Odd man out

The last time I blogged, I was right in the middle of the E3 crunch addressing concerns about the Vista client. This time, I'm hoping I can hit on some more fun topics without causing a scandal.

One thing we noticed is that people have been wondering where all the Minmatar ships have gone; They were curiously absent from the ships shown at E3, but the reason isn't that all devs like Amarr best. The graphics department at CCP has the practice of assigning artists to a single race, which allows them to develop and express their own style consistently in the intepretation of the concept art that Asgeir produces - Nag (who does the new Minmatar ships) has been busy on other things, like making awesome paintings, whereas Pong (who works on Amarr) tends to focus on modelling and the in-game engine (doing all the stuff required after the ship is modelled, effects and the sort). The company to whom we outsource the remodelling of the older ships has turned in some Minmatar ships, but they were ones that require transparency, which was an extra complication we were more comfortable avoiding for E3.

This brings us to the state of the New Stuff (TM). The stuff shown at E3 was very much proof of concept, and we took a number of evil shortcuts that will haunt us until we rid ourselves of them to reclaim our souls and the respect of our fellow programmers. It didn't (for example) use an HDR render target or incorporate any post processing effects, nor was any of the content other than the ships ported to use any new technology. I'm currently going through our primitive graphics objects and architecture looking for stuff that we need to redesign completely / change / fix / add, having spent last week helping working on Jessica (which is the replacement to our in-house Jennifer authoring tool).

While we're in the technical design stages, I get to write crazy things about wanting to completely rewrite the turret system and do stuff like make turret animations miss. Things like that can often sound really easy, but require a lot of work due to the way the systems have been built if you don't want things to grind to a halt. On the plus side, once you decide something needs rewriting anyway, you might as well look at what other things you can enable that have been sitting on a wishlist on a beer mat in the offices. Incidentally, we've now got 4 people working on Trinity now, which is 4 times the number we had around last year - this translates to at least 4 times the beermats for us to scribble crazy ideas on (when you figure that it's easier to have a beer drinking party with more people), the most recent of which involved Navier-Stokes equations (possibly from observing beer while restocking beermats).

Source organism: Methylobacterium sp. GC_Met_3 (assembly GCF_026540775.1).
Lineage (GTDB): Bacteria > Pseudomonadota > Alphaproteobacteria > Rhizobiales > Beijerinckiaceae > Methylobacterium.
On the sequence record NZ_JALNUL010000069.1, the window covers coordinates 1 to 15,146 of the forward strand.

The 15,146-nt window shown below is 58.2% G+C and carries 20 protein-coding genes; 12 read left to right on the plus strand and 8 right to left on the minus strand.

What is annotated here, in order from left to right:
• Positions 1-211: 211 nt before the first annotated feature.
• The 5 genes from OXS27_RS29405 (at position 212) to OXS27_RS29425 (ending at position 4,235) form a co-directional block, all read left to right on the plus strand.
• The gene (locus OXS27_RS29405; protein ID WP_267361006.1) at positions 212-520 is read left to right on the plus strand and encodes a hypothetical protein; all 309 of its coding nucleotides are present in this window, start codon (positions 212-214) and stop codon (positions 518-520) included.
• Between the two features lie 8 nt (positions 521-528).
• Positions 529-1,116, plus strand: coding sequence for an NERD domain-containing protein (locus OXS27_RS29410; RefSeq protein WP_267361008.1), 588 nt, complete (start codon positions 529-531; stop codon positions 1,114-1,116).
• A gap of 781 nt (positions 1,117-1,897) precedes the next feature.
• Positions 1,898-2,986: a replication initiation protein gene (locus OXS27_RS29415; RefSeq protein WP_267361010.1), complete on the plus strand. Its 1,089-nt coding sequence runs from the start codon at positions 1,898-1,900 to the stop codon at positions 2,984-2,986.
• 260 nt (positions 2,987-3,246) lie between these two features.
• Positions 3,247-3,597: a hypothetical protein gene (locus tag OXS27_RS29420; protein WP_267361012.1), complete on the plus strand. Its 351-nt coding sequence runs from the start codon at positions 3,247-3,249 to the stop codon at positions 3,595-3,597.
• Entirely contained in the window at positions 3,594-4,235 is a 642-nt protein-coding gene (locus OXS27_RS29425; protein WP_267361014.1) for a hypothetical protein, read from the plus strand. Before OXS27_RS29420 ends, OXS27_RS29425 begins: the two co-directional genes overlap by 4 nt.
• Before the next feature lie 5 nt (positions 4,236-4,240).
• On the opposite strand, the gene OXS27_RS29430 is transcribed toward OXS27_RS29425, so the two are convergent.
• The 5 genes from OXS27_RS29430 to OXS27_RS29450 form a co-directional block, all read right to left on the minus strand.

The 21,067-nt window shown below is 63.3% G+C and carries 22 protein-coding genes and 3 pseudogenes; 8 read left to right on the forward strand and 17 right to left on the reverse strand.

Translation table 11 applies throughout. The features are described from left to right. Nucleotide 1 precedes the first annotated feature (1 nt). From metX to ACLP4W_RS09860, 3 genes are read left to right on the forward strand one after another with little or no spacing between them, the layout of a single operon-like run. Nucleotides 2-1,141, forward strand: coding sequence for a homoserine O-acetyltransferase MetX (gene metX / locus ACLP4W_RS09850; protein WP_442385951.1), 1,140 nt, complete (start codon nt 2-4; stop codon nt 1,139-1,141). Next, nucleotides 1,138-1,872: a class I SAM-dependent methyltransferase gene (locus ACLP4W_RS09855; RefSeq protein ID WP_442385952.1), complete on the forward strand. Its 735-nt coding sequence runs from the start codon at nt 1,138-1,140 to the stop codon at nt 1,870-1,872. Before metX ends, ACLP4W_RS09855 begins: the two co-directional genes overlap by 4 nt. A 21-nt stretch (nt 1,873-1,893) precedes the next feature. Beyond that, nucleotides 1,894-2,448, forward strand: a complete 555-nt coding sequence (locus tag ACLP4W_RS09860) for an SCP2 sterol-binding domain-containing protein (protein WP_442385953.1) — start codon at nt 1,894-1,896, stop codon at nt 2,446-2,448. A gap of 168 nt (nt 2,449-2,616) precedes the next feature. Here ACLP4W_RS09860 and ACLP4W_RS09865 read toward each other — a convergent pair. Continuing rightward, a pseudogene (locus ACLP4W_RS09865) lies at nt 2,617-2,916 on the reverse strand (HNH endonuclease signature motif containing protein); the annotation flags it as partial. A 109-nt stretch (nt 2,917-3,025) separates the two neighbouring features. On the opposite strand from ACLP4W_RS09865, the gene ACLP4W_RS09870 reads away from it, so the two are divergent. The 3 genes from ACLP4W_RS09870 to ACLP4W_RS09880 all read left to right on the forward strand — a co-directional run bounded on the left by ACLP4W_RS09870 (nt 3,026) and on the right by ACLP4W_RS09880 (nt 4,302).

I thought it might be nice to show you shots of the remodelling process in progress, rather than ingame screenshots. Consequently, I've stolen some untextured renders of the high polygon models from the desk of Caiman, who's overseeing the whole thing. These models (~2+ million polygons) are processed in Maya to produce normal maps for the low polygon (averaging around ~5k polys for cruisers) ingame version that retains much of the detail. They also run them through ambient occlusion to add depth to the diffuse and specular maps. We're perturbing the cubemap reflection lookup on a per-pixel basis using the normal map at the moment, which most people don't even try (I don't know if that'll make it in to the final version, but it does look darn good when you see it up close and in motion).

Thumbnail link to image:

Completely incidentally, I did some digging into the infamous "return to dronebay" bug that drives everyone up the wall, and set up a script to reproduce it easily in order to help the people responsible quickly test changes for it. As a result, there's a change that's gone into testing that we hope resolves the issue, so cross your fingers for QA to sign off on it.